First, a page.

When Anna received the dreaded call from her doctor in May 2008 that she had breast cancer she thought that was worst day of her life. She was wrong. Just a month later her husband of eleven years left home forever leaving Anna to care for their eight-year-old daughter and undergo treatment alone.
According to a new study published in the Nov. 15 issue of the journal Cancer, a woman is six times more likely to be separated or divorced soon after a diagnosis of cancer or multiple sclerosis than if a man in the relationship is the patient. The study examined the role gender played in so-called "partner abandonment." However, the study also found that the longer the marriage before diagnosis, the more likely it would remain intact.
A life-threatening illness creates severe stress in people's lives that may result in marital discord, separation, or divorce and may adversely impact treatment, quality of life and survival. About 11.6 percent of cancer patients experience partner abandonment after a diagnosis, about the same as the population as a whole. For Anna, the abandonment came out of the blue. “My husband just couldn’t live with the cancer diagnosis,” she said.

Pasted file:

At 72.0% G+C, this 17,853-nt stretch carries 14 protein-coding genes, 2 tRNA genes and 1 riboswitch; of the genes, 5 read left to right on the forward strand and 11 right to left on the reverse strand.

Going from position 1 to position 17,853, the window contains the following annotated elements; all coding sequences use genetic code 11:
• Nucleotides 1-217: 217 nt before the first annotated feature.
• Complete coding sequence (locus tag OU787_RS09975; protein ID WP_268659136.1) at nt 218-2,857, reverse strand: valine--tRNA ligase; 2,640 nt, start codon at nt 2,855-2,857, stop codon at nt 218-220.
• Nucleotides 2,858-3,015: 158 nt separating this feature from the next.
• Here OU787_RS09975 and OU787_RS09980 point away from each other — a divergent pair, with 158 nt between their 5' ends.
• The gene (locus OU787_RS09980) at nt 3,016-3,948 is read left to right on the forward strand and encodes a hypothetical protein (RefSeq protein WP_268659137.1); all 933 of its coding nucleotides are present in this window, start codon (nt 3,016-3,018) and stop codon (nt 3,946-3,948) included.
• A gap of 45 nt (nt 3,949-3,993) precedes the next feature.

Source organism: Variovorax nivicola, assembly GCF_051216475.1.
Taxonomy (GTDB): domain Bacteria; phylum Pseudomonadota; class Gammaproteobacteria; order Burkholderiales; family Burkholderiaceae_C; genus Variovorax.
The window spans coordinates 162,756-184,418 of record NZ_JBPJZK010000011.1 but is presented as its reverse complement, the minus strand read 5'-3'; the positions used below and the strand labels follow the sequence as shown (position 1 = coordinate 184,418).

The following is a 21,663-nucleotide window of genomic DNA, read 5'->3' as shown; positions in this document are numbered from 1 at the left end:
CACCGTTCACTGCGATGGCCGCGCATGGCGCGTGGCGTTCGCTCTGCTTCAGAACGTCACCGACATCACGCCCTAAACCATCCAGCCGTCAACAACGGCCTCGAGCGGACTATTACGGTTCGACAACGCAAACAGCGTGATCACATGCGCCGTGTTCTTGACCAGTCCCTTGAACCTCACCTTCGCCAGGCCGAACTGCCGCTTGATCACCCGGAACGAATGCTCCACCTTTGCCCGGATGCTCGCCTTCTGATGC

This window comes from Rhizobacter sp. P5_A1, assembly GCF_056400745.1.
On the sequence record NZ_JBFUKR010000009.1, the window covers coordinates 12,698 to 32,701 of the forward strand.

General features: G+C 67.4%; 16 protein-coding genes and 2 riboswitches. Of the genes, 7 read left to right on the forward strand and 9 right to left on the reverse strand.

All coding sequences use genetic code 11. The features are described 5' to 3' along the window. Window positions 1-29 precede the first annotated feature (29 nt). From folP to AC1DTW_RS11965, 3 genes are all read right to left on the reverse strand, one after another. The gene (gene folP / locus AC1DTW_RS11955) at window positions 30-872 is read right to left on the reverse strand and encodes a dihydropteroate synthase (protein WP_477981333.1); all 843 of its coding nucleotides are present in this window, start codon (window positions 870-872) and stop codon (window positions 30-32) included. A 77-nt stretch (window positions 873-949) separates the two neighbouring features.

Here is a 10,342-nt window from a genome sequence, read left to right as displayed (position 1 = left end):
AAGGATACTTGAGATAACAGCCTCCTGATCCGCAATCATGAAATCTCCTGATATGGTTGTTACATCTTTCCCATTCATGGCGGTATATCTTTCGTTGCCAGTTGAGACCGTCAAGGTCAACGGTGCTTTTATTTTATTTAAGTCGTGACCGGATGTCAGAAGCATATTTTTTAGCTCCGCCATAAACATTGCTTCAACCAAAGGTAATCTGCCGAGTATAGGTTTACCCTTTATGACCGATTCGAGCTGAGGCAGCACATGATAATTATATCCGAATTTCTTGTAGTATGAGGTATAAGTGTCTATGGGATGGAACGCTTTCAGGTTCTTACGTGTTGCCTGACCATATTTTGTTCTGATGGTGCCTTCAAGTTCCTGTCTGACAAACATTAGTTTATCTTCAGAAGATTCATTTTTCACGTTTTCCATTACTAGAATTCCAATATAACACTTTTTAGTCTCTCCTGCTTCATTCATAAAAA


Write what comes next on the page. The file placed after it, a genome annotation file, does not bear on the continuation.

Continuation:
The study confirmed earlier research that the overall divorce or separation rate among cancer patients was similar to the population as a whole, meaning most marriages survived, but the researchers were surprised by the difference in separation and divorce rates by gender. When the woman was the patient, the rate was 20.8 percent compared to 2.9 percent when the man was the patient.
“Being a female was the strongest predictor of separation or divorce in each of the patient groups we studied," said Marc Chamberlain, M.D., a co-corresponding author and director of the neuro-oncology program at the Seattle Cancer Care Alliance and a professor of neurology and neurosurgery at the University of Washington School of Medicine. Michael Glanz, M.D., of the Huntsman Cancer Institute at the University of Utah School of Medicine is the other co-corresponding author.